• Patty, I do hope it is a wake-up call for other creatives. We must balance the risk of sharing our work online with all of the benefits of doing so. You’re right, the situation burns but I refuse to let this infringement case define my work.

  3. Chelsea Ward says:

    I’ve been pretty lax about getting my work all under copyright but this may be the push I need to get it done. I’ve got my fingers crossed for you Jessica! It’s disgusting that this sort of thing happens.

    • Chelsea, the ASMP reports that only about 1% of professional photographers register their work. You are not alone. I’ve got a bee in my bonnet about holding workshops dedicating a day to this task. I’m thinking good music, the company of fellow creatives, a beautiful space with nice light, maybe even wine/cheese/chocolate. Doesn’t it sound more fun already? 🙂

    • Gaia, thank you for letting me know about Gemma’s Facebook page. I have now emailed her to see if she will share my story on her page. It makes me mad and sad to see so much evidence of corporate infringement.

        • I think this distinction between corporate infringement vs. copying by another small creative is a really important one. These are complex corporations with departments specifically dedicated to resolving legal issues with numerous employees they can assign to look into these problems. There is no excuse for them failing to take accountability or addressing valid concerns. They have all the resources whereas small entrepreneurs need to make major life sacrifices in order to take these cases on. And often entrepreneurs feel like they are fighting all alone against a huge beast of a machine. Instead of making you fight a big legal battle they should be owning up to this and working with you to make it right. I hope together the creative community can help apply pressure to create an environment where big business understands that we might be small but when we work together we are MIGHTY!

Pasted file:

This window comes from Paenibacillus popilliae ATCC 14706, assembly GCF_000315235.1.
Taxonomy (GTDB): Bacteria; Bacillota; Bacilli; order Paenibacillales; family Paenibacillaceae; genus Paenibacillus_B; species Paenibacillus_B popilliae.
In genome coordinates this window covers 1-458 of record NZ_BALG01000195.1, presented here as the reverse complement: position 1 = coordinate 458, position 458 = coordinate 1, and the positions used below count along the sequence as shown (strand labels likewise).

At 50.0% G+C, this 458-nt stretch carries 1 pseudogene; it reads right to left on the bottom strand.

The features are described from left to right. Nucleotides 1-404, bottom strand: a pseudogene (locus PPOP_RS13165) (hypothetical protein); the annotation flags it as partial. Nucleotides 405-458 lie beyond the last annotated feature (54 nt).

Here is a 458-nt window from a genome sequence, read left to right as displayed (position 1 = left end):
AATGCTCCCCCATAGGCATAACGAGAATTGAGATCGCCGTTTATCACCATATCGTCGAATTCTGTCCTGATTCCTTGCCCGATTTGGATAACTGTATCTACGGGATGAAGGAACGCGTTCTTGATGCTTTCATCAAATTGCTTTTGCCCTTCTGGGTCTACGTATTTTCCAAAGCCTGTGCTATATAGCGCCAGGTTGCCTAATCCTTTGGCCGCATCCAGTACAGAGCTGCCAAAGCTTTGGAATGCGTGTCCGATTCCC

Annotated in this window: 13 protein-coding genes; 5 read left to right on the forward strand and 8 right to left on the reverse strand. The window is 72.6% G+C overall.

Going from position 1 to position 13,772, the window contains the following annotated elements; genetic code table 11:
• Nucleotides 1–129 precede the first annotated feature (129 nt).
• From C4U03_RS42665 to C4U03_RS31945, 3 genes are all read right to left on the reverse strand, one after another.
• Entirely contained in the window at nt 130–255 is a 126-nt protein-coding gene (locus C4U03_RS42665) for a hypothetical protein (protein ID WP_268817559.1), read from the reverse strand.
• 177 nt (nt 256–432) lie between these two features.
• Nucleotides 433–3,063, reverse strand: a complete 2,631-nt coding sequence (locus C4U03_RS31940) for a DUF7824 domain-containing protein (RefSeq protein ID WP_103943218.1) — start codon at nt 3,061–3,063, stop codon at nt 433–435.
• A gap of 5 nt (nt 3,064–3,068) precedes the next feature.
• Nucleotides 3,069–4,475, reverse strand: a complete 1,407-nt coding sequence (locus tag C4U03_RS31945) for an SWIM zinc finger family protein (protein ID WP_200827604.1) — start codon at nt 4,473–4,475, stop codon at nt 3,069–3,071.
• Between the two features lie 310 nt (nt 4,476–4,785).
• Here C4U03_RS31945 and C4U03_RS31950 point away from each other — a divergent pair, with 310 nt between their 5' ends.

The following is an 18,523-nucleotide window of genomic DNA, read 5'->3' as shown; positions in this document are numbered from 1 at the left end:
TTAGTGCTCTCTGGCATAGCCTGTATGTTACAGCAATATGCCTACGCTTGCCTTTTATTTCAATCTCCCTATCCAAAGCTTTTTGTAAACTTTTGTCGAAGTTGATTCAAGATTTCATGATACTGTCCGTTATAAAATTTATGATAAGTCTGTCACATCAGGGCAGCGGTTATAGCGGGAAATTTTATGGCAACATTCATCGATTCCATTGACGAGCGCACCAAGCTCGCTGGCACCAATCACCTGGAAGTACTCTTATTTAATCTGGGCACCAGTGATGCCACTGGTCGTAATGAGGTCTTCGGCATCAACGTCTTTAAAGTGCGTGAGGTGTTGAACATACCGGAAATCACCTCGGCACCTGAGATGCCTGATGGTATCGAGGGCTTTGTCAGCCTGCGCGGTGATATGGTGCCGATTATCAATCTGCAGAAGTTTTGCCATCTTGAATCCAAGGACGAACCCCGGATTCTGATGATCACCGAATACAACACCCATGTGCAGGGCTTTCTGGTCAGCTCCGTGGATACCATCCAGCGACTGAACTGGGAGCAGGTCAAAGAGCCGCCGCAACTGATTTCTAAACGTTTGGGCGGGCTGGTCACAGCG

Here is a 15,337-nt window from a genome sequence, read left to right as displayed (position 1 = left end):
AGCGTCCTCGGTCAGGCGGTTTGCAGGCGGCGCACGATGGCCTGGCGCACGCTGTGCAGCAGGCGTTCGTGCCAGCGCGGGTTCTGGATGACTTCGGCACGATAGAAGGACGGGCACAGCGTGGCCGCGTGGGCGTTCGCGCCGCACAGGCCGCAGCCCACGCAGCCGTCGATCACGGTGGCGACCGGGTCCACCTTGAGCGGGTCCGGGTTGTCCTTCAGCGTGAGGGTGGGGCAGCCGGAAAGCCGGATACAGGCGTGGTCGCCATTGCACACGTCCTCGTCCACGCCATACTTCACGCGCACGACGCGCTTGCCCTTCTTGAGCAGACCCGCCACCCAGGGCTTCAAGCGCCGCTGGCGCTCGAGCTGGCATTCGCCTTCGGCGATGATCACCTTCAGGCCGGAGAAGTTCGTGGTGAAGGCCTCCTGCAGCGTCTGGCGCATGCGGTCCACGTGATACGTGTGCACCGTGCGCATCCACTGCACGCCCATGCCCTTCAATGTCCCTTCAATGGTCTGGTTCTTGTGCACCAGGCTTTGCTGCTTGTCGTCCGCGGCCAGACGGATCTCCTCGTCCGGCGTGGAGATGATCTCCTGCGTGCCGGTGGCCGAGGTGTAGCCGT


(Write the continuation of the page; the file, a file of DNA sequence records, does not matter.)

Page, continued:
• I couldn’t agree more about this distinction. I used to fret over my photos being blogged and pinned without credit. That is unfortunate but it’s nothing compared to this. Fighting huge corporations in court is a frightening prospect. In my case, Lancôme and Saks are $3 Billion dollar corporations EACH. They could bury me in the system for years and years if they wanted. Regardless of willful infringement, the law is clear about infringing profits being owed in cases like this. They could create a lot of goodwill by offering a fair settlement to me without the need for litigation. They don’t have to though without pressure. Independent artists are easily ignored due to the very reasons Jessika mentioned in her comment.

  4. Thank you Jessica for sharing your story with us, this is an amazing community and I have no doubt that we’ll come together to help support you however we can uniquely but also collectively. I respect your struggles and am so grateful for your determination to share this experience & educate others how to protect themselves and their creative genius.

  5. Laura Simms says:

    Jessica, I remember hearing about your story on social media a few months ago. If you do want to litigate, or even create a large scale social campaign, I (and I think many, many others) would happily contribute to your cause via Kickstarter.

  6. Guest says:

    Gaia, thank you for letting me know about Gemma’s Facebook page. I have now emailed her to see if she will share my story on her page. It makes me mad and sad to see so much evidence of corporate infringement.

  7. I AM THE LAB says:

    This. Just. Blows. Me. Away.